Merson’s long road to world poker champion



As you likely know by now, Greg Merson of Maryland is the 2012 World Series of Poker Main Event champion and WSOP Player of the Year. But overcoming that huge field of nearly 6,600 players to win $8.5 million was nothing compared to overcoming his addiction to drugs. In an exclusive interview, Ante Up’s Dr. Stephen Bloomfield, a poker psychologist, had a chance to chat with Merson at the bestbet Jacksonville poker room, a week after Merson’s win at the World Series of Poker.

He’s the new and chemically-free $8.5 million man. Greg Merson played great at the World Series of Poker. Even before he won, poker greats such as Phil Ivey knew this, and I guess so did bestbet Jacksonville because it sponsored him.

Much has been made of Merson’s drug addiction. We discussed this at length. He had a serious pill problem, using Adderal and Roxyoctin. A couple of years ago, he played the whole WSOP on pills and felt he was thinking great, but not doing as well as he thought. He was high and now realizes he was rationalizing and lying to himself.

“I want people to know that playing with a clear head makes me a better player,” Merson said. He also wants everyone to know playing high gives a false sense of mastery of the game and playing straight lets you play your best. And he played his best at the longest final table in WSOP history, 12 hours and 399 hands.

“I’ve played a lot of long cash games in my career, which helps you prepare for something like this, but this whole stage is something you can’t ever really prepare for,” Merson said after winning the main event and tearfully placing his gold bracelet on his mom’s wrist. “I couldn’t feel better for everyone who I’m sharing this victory with.”

Merson defeated Jesse Sylvia heads-up for the title and his second bracelet from this year’s series. Sylvia took home $5.295 million for second.

I think Merson has a lot to say. His strongest message: “You will play better when your mind is clear; stop pretending.”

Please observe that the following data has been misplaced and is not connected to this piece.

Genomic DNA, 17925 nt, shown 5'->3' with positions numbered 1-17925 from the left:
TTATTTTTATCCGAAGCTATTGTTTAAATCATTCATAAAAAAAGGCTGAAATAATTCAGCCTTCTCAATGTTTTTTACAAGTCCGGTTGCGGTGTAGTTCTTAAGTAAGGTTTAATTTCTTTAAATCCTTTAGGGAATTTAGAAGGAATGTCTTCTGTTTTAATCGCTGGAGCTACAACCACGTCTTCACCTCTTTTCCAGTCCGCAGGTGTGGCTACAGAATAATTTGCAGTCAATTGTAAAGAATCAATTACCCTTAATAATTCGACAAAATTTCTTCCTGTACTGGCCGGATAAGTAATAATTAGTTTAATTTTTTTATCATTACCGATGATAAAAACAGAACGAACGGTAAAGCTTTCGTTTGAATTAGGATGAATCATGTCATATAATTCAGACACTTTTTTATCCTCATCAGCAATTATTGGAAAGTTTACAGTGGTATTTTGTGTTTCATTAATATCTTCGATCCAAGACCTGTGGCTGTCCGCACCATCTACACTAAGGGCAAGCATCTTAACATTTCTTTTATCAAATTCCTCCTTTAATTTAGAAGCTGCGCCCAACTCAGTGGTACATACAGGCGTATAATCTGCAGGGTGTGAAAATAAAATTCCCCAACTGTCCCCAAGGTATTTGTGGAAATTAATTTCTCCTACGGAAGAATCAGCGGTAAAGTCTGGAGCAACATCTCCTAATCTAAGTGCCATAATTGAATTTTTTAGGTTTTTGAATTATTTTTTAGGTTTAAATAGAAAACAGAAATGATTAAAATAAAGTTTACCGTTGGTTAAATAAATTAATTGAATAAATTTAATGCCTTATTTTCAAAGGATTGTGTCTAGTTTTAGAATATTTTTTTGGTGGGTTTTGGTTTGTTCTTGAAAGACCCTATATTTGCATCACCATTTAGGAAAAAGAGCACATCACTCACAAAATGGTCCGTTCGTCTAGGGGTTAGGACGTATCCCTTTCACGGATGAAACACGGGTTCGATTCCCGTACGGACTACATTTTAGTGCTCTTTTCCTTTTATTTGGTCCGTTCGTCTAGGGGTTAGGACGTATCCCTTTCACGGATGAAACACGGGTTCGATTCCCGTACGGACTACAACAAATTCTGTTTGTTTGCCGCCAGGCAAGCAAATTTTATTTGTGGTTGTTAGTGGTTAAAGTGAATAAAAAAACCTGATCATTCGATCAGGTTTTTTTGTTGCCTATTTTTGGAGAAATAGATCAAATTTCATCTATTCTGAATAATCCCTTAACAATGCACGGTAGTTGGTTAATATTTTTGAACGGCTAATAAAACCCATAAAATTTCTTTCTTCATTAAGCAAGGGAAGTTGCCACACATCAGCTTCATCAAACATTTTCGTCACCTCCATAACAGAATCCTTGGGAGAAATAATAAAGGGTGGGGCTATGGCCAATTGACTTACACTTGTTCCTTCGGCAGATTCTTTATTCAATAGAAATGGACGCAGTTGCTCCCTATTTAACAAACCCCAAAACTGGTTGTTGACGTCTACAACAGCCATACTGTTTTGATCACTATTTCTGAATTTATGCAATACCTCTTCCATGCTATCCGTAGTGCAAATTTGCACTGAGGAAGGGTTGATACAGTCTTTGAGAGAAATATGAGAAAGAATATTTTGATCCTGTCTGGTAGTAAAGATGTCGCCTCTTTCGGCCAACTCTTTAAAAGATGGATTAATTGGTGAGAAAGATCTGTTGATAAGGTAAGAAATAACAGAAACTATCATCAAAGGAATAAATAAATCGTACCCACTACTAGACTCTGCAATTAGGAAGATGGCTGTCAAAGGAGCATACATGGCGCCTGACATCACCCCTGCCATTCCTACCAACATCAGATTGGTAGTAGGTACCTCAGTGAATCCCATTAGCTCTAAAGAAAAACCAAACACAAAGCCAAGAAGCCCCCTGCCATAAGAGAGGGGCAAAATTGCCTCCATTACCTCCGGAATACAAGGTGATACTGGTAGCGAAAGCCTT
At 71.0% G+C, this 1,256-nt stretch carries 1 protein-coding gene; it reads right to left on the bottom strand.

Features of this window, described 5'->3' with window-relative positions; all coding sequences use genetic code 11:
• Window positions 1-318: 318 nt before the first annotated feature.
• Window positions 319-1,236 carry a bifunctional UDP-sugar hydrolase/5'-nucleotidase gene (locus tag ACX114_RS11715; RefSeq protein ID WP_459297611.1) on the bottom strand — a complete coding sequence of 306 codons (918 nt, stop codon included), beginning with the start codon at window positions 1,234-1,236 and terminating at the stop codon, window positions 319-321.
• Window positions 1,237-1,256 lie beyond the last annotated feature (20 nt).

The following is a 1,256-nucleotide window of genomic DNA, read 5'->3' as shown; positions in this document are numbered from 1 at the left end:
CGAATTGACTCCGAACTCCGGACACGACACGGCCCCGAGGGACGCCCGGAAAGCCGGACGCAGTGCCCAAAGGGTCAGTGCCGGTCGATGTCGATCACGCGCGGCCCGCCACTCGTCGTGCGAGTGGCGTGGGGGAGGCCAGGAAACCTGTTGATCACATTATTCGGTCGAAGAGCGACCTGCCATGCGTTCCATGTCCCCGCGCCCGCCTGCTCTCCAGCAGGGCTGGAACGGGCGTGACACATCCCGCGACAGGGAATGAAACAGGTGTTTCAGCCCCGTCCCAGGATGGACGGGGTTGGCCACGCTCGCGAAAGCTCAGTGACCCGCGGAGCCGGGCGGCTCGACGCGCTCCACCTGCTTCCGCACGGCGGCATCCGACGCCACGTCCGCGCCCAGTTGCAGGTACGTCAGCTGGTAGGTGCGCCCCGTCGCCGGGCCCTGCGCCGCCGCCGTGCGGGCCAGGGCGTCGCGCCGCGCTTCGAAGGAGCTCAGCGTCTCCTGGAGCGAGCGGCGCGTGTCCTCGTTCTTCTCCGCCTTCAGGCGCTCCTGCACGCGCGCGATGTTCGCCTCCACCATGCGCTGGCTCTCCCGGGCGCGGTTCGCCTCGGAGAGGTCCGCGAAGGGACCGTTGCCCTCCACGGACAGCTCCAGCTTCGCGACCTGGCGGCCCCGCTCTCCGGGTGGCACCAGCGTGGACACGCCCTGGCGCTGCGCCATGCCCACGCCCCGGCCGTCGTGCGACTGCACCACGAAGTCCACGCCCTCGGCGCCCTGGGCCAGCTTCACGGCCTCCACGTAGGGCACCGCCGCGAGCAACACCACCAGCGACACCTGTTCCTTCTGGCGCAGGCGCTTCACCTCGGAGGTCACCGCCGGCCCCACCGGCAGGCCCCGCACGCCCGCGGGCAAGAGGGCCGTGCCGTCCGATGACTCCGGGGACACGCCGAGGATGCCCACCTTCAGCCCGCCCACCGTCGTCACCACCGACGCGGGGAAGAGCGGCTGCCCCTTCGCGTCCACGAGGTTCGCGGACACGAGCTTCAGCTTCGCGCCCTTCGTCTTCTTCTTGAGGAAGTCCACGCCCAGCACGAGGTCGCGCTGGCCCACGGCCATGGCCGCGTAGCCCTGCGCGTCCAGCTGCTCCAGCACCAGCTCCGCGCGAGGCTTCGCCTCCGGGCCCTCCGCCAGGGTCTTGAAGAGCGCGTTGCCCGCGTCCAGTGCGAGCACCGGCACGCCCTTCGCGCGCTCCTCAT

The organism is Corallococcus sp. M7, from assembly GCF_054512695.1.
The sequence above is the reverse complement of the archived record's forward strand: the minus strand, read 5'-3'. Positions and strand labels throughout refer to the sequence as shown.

There are different paths to drug addiction. Some get prescribed meds for real disorders and get hooked. Some hear a drug will create a certain effect and try it. It creates the effect once, but then they chase that high for years.

Some rationalize. “I play a stressful game for hours at a time and need a little weed to chill out,” or “I play better when I am on Adderal or other similar drugs because I can focus.” Greg says no, but also knows this is a common refrain among players.

He’s in recovery; he’s playing his best and he’s not high. His mind is clear; he knows how he wants to proceed and he knows addiction and abuse are treatable, though it’s possible he could have a relapse. He also talked about wanting to contribute to the poker community. He will no doubt find a way.

So, what should folks do? Don’t get started. That sounds as trite as “Just say no.” But it’s easier to make a good decision when you’re straight. If you get started, then stop; use natural supports; talk to other players; try 12-step programs; go to a counselor.

“Players who are using drugs fool themselves into thinking they are playing well,” Merson said. “I am not talking about partying; I am talking about people playing high and thinking they are playing well and they aren’t.”

I strongly believe the concepts of sports psychology can give a natural high, a feeling of being actualized and clear. Use breathing, visualization and even meditation.

Keeping your head in the game is keeping your mind straight and clear and drug-free.

Recovery is a long and arduous process. Merson seems to have a good handle on this; has gone through rehab and relapse; is young and resilient and knows the temptations that lie ahead. Good luck, Greg; you played a heck of a World Series with a clear head.

Ante Up Magazine

Ante Up Magazine